How Do The Machines Actually Measure The Level Of Alcohol?
The machines are fairly accurate, but what they are not necessarily telling you is what the blood alcohol level was at the time when you were driving. If someone blows into this machine, and minutes or hours pass, that does not tell us what the blood alcohol level was of the driver at the time they were driving, and that is precisely what we are trying to do. These machines cannot accurately tell us that number. Now, what they are telling us is what the result is at the time that the person is blowing into the machine, say it is an hour after driving. Someone could have absorbed, or burned off the alcohol by the time they take the test.
In regards to accuracy, you will hear expert witnesses, such as forensic toxicologists that typically say there is a ten percent margin of error some may say less, some may say more. Many different things can go into the accuracy of these machines. They can be anything from body temperature, along with the fact that someone may not be fully absorbed of alcohol at the time that they were blowing into the machine. If that is the case, they would have more alcohol in their core instead of their extremities, and that is a false positive, that could make the result much higher than it actually was at the time of driving.
Therefore, you can have false positives, because the alcohol is not fully absorbed at the time of the test. Full absorption is important, it tells us when someone is fully impaired, or the alcohol they drank is affecting their brain. When it goes to extremities, those are the fingers, toes, and head those are your extremities. So, someone may get pulled over at 10 o’clock at night after having had some drinks, and after they eat, the alcohol has not fully absorbed, and it is more in their core, not their intestines, but it has not reached their bloodstream, which can cause an impairment. Therefore, you have more alcohol in the lung area, which is in your core, which gives you a higher result on a breath test.
When that alcohol has fully dissipated, and it is in the bloodstream, the blood going through the brain affects the brain. When someone takes a breath test, the alcohol is absorbed, and someone might show a 0.06% alcohol level in regards to how much alcohol went through their brain at the time they were driving. Nevertheless, later on, they show a 0.08% alcohol level absorption, because that alcohol has been transported to the extremities.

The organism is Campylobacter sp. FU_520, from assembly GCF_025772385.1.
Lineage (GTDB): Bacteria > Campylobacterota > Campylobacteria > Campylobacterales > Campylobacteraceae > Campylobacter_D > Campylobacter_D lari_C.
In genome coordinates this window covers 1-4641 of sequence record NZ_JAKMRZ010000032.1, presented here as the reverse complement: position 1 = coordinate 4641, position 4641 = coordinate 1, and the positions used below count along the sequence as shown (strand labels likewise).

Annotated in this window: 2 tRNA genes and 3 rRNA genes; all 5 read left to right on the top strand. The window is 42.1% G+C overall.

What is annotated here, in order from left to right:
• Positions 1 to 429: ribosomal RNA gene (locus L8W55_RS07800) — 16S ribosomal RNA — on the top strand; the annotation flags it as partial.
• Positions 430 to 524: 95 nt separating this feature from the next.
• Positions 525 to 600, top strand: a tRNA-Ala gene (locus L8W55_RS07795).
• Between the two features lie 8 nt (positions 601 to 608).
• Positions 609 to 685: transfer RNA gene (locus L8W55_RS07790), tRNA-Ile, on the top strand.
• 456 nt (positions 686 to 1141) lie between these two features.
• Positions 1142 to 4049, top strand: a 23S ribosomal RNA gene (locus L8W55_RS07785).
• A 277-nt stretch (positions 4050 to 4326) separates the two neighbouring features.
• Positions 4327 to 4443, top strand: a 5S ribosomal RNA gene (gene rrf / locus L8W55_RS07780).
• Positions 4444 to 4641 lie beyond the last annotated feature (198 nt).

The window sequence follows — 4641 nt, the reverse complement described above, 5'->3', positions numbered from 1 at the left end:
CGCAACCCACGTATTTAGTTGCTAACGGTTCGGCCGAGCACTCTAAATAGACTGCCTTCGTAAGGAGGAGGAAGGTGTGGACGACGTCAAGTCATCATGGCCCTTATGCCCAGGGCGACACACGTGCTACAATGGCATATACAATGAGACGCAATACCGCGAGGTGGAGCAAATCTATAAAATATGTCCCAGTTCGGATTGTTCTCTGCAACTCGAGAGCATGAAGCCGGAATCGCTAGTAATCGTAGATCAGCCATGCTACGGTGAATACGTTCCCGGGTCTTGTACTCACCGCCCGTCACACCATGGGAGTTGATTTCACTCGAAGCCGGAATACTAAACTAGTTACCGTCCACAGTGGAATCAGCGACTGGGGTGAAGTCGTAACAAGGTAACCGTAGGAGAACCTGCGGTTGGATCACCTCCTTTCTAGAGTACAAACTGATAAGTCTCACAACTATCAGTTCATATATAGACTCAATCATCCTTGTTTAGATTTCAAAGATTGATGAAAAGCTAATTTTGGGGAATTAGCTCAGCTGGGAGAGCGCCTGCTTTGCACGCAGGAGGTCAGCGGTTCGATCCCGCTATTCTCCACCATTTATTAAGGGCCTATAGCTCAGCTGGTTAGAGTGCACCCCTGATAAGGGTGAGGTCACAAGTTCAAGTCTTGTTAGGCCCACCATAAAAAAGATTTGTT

I am trying to make it as simple as possible, but the bottom line is this, while a machine may give us a number, and have a margin of error, there may be things that affect that number. It still does not tell us what the blood alcohol level was at the time you were driving. We definitely need to know how accurate that number is, and it is completely inaccurate unless someone can tell us that they were fully absorbed at that time.
If someone had an empty stomach, and drank two hours, an hour-and-a-half, or an hour before driving, they are more likely to be fully absorbed and burn off that alcohol at the time they are tested with this breath machine or blood test. Nevertheless, recent drinking or food in the stomach’s absorption can mess with the numbers, and that is what people need to understand. As a juror in a DUI case, we try to make them understand that this is not just black and white; there are variables here, and many defenses that need to be considered, because the burden here is proof beyond a reasonable doubt. If you cannot tell whether someone has fully absorbed, they should not be convicted.
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